Bella Cherry has journeyed to Los Angeles from Sweden with the goal of becoming the world's biggest porn star. Why? Pleasure doesn't tell us and it doesn't really matter. This is her ambition, and no explanation would ever truly be satisfactory. She is who she is. Played by Sofia Kappel, a fearless Swedish newcomer with more than a passing resemblance to pop singer Zara Larsson, Bella is determined to succeed, come hell or high water. Filled with explicit material that makes it not for the easily offended, the film traces her trajectory, which doesn't always go according to plan.
The movie starts off with Bella making an introduction video that involves her performing oral sex on a man and getting a “facial.” (I warned you it was explicit.) With that under her belt, she forms bonds with her housemate Joy (Revika Reustle) and a male porn star, Bear (Chris Cock), who specializes in interracial porn. They help her learn the ins and outs – no pun intended – of the business. The real key to making it is to become a client of one particularly powerful, star-making agent. That, however, entails being willing to literally do anything. Anything, in this case, meaning the most extreme, hardcore stuff imaginable, and doing it without complaint. Bella starts making the case for herself in that regard, doing a bondage video and progressing from there.
Early sections of Pleasure are graphic, yet also absurdly funny. Casting the picture with real adult film workers, Kappel aside, writer/director Ninja Thyberg dissects the making of pornography by showing the mundane aspects of sex work. An opening scene, for instance, has Bella filling out paperwork detailing what she will/will not do on camera. Watching porn actors make idle chit-chat before diving into sexcapades, then chatting again afterward additionally serves to demystify the process. One director keeps asking Bella if she needs a bottle of water during a two-on-one tryst. Such matter-of-factness proves engrossing, as it gives us a peek behind the curtain.
The film goes darker in its second half. Bella does indeed subject herself to increasingly humiliating acts. No matter how much she tells herself – and others – that she's okay with it, we can see the toll it gradually takes. Thyberg effectively visualizes her dissociating herself during one brutal job in order to get through it. Kappel is riveting in how she suggests the character's internal unraveling through facial expressions. A lot of her performance is in the eyes.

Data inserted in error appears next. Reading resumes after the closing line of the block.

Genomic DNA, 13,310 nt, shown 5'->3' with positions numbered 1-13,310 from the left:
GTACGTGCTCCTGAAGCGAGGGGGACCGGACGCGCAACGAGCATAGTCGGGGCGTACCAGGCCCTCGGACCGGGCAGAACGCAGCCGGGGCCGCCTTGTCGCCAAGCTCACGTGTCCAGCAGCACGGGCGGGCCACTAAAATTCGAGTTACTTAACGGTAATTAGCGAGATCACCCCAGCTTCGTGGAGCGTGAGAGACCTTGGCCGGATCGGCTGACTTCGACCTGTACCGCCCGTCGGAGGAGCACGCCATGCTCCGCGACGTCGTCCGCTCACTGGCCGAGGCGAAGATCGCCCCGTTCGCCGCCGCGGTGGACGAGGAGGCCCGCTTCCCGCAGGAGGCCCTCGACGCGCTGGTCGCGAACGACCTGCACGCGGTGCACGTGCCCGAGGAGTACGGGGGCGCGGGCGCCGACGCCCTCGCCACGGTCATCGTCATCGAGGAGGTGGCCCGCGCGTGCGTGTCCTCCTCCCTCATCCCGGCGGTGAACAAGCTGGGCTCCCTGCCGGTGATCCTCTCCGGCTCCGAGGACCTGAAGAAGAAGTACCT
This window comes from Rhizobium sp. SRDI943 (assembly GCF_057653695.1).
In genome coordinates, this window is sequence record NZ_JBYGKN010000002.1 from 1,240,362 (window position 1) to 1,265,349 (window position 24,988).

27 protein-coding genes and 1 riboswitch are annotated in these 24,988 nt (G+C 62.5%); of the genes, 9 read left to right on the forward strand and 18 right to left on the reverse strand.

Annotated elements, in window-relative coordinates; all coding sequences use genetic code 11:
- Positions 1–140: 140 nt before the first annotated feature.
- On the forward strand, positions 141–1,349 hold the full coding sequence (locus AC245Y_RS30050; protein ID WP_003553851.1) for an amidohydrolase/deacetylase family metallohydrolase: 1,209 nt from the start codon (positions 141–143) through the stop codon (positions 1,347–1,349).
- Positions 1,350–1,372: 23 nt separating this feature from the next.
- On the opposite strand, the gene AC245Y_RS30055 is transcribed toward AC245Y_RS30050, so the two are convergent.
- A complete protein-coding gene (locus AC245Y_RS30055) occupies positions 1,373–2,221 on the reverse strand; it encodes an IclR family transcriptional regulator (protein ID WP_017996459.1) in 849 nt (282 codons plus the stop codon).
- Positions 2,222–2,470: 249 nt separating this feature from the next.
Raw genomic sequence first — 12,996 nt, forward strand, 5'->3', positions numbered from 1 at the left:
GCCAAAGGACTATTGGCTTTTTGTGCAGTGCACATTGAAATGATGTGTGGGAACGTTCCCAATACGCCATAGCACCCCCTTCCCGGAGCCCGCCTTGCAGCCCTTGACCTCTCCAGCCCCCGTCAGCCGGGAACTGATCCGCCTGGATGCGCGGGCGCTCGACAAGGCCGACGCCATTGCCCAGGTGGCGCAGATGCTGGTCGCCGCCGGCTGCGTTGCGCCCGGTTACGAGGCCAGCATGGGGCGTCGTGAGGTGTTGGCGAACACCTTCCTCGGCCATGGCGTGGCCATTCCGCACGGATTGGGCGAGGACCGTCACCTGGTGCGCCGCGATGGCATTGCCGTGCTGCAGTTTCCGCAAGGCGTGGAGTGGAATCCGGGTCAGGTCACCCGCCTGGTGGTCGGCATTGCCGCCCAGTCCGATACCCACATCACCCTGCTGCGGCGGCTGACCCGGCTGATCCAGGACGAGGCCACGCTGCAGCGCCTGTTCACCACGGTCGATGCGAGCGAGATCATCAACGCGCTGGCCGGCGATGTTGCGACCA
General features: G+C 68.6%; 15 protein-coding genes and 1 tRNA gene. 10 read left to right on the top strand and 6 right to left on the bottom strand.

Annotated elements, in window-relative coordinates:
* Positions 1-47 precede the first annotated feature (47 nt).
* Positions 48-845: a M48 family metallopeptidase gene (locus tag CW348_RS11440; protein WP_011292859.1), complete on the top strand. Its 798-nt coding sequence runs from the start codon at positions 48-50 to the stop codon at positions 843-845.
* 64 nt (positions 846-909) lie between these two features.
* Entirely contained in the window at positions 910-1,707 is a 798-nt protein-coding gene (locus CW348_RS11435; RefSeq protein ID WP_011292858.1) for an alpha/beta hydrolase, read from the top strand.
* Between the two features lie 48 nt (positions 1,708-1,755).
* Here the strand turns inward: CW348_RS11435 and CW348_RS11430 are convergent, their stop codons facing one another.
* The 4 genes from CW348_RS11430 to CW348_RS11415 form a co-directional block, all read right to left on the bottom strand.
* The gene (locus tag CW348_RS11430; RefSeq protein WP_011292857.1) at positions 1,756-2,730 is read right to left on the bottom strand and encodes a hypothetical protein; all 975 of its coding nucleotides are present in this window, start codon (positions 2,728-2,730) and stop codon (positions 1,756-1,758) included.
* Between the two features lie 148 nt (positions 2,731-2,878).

Pleasure gradually reveals itself to be about how pornography changes a person, whether they think it will or not. Different viewers will be struck by different elements. For me, the key sequence finds Bella showing up for a “rough” gig that entails two dudes slapping her, spitting in her face, and just generally degrading her. After breaking down mid-scene, her co-stars and director are sympathetic, telling her that she doesn't have to do anything she's not comfortable with. Then, when she actually considers bailing, their tone changes. They start gaslighting and pressuring her to finish. At a fundamental level, Pleasure deals with XXX porn's perpetual cycle of people psyching each other up to do acts that threaten to leave psychological scars.
For all the shocking content – and, frankly, I learned a few new things here - Pleasure is a very serious film that never attempts to titillate or arouse. Thyberg takes an almost anthropological approach to the story, observing the milieu of porn-making without judgment. In so doing, we end up with an incisive portrait of the mindset that allows individuals to function in this world. We witness how Bella changes – how her ambition takes her to more destructive places. A dangerous intersection exists between how much she wants to fulfill her dream and the personal cost chasing that dream brings with it. Tense drama resides in that idea, and the movie's unflinching realism proves necessary in driving the themes home.
With Sofia Kappel's astonishing performance at the core and a neon-infused color scheme that emphasizes the artificiality of the professional universe Bella finds herself in, Pleasure proves to be a smart, captivating human story about a young woman who learns the truth of the old adage “Be careful what you wish for.”
out of four
Pleasure is unrated, but contains pervasive explicit sexual content. The running time is 1 hour and 49 minutes.